The mega-menu remains the default method for desktop navigation on most ecommerce sites.
It’s often the best all-round solution for top navigation on desktop sites, and is especially helpful for retailers with large product ranges.
In this post, with thanks to Dan Barker on Twitter, we’ll look at some examples and best practices for the use of mega menus on ecommerce sites.
What is a mega menu?
Mega menus are mainly used instead of drop-down menus, which are normally activated when users click or hover over the category with the cursor.
The main point is that everything within the selected category is visible at a glance, as in the example below from John Lewis.
In theory, the user benefits because they can find what they want more quickly, while for the retailer it allows them to present plenty of options without taking up too much space on the homepage or elsewhere.
Most mega-menus display much like the John Lewis example, but others use accordion style mega menus which expand from left to right as users choose each category.
Used well, mega menus are an elegant design solution which saves space while making navigation options easily accessible for shoppers.
Tip 1: Ability to Scan-Read Menus is Crucial – Here’s How
In the example from Bloomingdale’s, all options are presented at once, but are relatively hard to scan and differentiate from each other.
Contrast this to Selfridge’s, where the use of multiple heading, bold text and space makes it easier for users to scan and find the category they need.
Another thing to consider is spacing of links. They should be far enough apart that the user can click without making a mistake.
Tip 2: More is not better – Don’t add options unless they add real value
One potential problem with mega menus is that, since a lot of categories can be fitted into them, there can be a tendency to add too many options.
This can overload the user, and make it harder for them to find what they are looking for. It;is therefore important to carefully consider everything you add, and make sure each is justified.
Here’s why that’s important, according to Dan Barker:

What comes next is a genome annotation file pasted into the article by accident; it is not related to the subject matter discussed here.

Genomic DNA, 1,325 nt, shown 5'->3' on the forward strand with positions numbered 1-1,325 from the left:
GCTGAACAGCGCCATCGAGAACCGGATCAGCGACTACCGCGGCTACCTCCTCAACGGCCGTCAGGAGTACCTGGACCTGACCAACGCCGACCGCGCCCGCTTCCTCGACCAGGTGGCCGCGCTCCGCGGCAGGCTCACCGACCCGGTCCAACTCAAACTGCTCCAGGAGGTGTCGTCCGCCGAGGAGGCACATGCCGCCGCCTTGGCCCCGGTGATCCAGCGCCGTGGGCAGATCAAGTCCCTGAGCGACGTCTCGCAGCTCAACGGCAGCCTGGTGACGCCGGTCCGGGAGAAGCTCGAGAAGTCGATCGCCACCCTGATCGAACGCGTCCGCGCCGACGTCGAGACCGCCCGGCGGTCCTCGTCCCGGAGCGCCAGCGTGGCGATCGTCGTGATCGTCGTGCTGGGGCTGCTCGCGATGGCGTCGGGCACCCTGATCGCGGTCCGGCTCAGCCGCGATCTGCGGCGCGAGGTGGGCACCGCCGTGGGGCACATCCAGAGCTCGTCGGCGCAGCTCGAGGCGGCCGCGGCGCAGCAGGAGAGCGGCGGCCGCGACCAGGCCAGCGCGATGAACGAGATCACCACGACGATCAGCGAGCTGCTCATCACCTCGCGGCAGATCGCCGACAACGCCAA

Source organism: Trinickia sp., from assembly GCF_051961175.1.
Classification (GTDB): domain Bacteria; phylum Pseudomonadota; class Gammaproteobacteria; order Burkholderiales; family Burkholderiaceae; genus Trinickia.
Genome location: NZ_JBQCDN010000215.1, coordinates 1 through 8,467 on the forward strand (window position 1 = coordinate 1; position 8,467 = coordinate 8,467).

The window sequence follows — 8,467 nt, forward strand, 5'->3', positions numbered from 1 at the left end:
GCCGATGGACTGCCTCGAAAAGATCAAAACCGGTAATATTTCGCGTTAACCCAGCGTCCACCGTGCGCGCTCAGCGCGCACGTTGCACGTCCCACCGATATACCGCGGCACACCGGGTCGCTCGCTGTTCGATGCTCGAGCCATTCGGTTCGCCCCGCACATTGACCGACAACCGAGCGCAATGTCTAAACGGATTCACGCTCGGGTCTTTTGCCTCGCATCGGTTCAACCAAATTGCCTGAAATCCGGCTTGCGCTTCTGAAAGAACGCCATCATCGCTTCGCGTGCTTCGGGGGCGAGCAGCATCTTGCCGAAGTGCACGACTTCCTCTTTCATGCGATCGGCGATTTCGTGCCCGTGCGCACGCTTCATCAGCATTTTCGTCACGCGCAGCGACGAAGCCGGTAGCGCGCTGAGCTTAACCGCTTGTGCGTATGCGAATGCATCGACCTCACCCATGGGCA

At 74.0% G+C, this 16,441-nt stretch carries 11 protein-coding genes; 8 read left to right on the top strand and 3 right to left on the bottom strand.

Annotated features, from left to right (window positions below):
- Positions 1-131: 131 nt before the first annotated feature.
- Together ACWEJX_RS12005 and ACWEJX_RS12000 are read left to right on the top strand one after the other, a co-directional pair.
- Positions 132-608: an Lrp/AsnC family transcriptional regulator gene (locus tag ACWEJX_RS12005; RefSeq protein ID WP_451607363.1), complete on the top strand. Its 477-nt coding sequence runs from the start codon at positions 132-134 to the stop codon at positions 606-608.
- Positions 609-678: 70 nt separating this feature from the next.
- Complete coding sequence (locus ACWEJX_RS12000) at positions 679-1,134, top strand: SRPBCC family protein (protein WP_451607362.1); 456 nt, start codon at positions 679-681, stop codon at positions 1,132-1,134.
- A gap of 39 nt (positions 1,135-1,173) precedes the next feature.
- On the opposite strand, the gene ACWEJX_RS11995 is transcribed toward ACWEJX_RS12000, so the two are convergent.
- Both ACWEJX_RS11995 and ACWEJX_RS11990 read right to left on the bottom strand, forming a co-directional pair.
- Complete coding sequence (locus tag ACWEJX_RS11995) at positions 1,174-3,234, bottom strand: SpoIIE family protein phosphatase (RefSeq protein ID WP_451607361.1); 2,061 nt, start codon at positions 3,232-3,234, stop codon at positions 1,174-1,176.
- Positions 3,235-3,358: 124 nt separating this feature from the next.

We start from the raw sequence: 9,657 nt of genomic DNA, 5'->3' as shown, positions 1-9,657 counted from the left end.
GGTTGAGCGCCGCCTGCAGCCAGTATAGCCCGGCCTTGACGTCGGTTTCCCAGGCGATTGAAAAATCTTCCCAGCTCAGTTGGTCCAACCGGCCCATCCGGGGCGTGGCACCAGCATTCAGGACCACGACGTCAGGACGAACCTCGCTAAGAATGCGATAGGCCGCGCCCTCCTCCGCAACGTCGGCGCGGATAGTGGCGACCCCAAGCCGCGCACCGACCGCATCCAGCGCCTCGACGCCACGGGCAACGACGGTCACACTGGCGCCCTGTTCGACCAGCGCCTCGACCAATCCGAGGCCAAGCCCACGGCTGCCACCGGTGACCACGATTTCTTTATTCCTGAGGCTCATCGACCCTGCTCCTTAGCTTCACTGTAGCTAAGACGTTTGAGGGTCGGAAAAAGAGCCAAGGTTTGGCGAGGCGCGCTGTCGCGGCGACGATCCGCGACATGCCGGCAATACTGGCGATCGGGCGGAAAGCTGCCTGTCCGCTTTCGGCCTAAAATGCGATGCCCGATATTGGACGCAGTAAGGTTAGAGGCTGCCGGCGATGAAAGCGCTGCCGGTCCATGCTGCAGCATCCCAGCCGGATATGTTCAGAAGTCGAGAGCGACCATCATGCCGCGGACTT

“If you’re aware of information design principles, you’ll also be aware of how the theory of ‘cognitive load’ fits with that – ie, the general consensus that the way information is presented can make it easier/harder (increase/decrease load) for your users’ brains to process it.
This is a simplification, but – here’s roughly how you can think about cognitive load when constructing mega menus:
There are 3 basic types of cognitive load: ‘intrinsic’, ‘extraneous’, and ‘germane’.
‘Intrinsic Cognitive Load’ is the inherent load associated with a particular task or set of information. In other words, if you have 1,000 products across 25 different categories, it will always be harder for users to process exactly what you stock, how those categories fit together, and within which they may find the item they’re looking for, than they would if you had just 2 products in 1 category.
‘Extraneous Cognitive Load’ is the load you place on your users based on the way you present that information. For example – if you have a category called ‘Dresses’, and another category immediately below it called ‘Dressing for the occasion’, that may make it harder for a user to figure out where to go to find what they’re looking for than simply having ‘Dresses’. Ie, 2 links here may be worse than 1.
‘Germane Cognitive Load’ is a third type, taking into account the idea that not all cognitive load is negative – some can actually assist the user. ‘Germane’ load is the type that helps users to construct patterns, and organise categories of information. In other words, adding Germane load can actually improve the user’s ability to learn how to use your website, and find what they’re looking for – extra information that makes your navigation feel easier rather than harder.